Mixing Drums: Snare Drum


Tracking & Mixing with Outboard Gear


Lesson Info

Mixing Drums: Snare Drum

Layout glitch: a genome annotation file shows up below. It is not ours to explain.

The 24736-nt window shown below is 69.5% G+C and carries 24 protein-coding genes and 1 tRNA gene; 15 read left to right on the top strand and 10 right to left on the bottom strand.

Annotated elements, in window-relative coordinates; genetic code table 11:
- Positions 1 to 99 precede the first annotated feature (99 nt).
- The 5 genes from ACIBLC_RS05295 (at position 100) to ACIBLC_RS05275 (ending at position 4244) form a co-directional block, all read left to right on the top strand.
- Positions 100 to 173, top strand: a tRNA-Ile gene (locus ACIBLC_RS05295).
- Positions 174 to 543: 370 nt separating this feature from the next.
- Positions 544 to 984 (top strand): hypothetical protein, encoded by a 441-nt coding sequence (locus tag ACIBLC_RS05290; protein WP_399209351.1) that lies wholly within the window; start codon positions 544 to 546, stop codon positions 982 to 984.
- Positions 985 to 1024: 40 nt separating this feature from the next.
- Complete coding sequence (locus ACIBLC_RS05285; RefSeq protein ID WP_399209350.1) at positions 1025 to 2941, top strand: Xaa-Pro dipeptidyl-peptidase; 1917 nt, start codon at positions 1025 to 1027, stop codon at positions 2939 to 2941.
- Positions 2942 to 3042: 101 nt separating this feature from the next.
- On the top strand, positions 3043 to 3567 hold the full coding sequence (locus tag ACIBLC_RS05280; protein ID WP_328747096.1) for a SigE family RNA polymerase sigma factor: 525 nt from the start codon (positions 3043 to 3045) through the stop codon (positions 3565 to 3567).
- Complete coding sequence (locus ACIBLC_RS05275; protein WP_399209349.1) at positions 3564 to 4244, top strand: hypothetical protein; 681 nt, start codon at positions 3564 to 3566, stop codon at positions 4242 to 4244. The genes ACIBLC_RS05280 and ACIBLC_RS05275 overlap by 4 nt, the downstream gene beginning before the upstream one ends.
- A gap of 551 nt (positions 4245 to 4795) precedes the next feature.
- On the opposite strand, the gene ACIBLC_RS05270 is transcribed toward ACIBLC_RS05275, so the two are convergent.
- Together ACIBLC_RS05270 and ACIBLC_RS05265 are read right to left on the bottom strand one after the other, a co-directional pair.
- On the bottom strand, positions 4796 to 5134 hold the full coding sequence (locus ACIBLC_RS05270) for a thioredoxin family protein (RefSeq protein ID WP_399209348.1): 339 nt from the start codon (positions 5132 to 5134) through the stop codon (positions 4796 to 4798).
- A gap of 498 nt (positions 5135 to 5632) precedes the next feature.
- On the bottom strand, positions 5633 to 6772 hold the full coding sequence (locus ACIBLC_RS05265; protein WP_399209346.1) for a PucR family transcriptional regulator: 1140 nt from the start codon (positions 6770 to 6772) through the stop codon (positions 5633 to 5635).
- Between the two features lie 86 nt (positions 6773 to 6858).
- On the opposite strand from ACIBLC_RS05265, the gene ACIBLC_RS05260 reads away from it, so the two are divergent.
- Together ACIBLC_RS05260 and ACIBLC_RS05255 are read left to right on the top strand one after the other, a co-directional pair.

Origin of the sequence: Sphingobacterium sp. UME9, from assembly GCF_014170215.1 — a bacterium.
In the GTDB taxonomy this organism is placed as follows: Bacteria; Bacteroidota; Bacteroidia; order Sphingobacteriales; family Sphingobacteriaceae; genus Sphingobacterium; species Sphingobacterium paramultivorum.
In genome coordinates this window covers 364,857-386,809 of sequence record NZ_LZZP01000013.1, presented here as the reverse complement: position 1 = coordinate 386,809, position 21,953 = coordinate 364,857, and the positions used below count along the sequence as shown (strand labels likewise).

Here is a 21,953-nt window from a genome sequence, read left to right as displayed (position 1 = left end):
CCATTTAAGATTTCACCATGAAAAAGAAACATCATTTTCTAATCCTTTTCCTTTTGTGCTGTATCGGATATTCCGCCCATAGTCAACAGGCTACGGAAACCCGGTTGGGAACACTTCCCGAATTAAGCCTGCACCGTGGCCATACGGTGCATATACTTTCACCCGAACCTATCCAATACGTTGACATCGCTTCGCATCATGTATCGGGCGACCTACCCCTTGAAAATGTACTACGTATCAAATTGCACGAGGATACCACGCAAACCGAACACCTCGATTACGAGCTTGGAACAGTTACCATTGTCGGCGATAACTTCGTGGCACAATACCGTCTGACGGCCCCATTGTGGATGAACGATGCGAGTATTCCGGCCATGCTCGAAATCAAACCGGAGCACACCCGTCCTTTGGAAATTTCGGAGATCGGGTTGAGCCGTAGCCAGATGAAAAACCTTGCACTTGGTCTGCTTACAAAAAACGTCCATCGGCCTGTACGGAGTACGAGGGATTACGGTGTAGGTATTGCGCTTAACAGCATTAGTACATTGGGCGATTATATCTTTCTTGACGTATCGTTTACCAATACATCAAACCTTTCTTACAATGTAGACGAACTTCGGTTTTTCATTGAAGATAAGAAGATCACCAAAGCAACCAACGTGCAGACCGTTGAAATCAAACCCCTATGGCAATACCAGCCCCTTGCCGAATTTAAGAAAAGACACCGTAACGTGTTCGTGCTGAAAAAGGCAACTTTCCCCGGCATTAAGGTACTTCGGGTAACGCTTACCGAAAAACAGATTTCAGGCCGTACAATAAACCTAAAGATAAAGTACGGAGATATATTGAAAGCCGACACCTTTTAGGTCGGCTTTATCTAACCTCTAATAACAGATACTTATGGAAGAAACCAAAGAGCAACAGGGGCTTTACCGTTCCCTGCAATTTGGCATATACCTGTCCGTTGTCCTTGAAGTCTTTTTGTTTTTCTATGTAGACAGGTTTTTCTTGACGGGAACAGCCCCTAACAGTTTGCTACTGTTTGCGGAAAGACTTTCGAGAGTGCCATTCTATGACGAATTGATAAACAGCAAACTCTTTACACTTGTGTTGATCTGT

This is really how I makes when I opened up a session the first thing I dio basically from segment too is start of where where I started makes I opened it up I'm gonna listen everything raw for a second so I understand what the song sounds like in the first thing I do is diving on the drums and I'll start with the kick drum and make sure I have the kick drum sounding the way I want and then I'll move on to the snare and make sure the kick and snare sound the way I want and then I'm on tom's overheads and rooms than all of my group um mixing stuff that I showed you earlier so as we're going this is this really how I went with as I was going through in mixing so the next thing I have is a sneer and I've actually printed the snare on this um because like I said, I wanted to print a lot of these tracks and make sure they were just easy to recall and at the time the compressor I was using on the snare I was using on a lot of other stuff so right now I'm gonna show you the printed version an...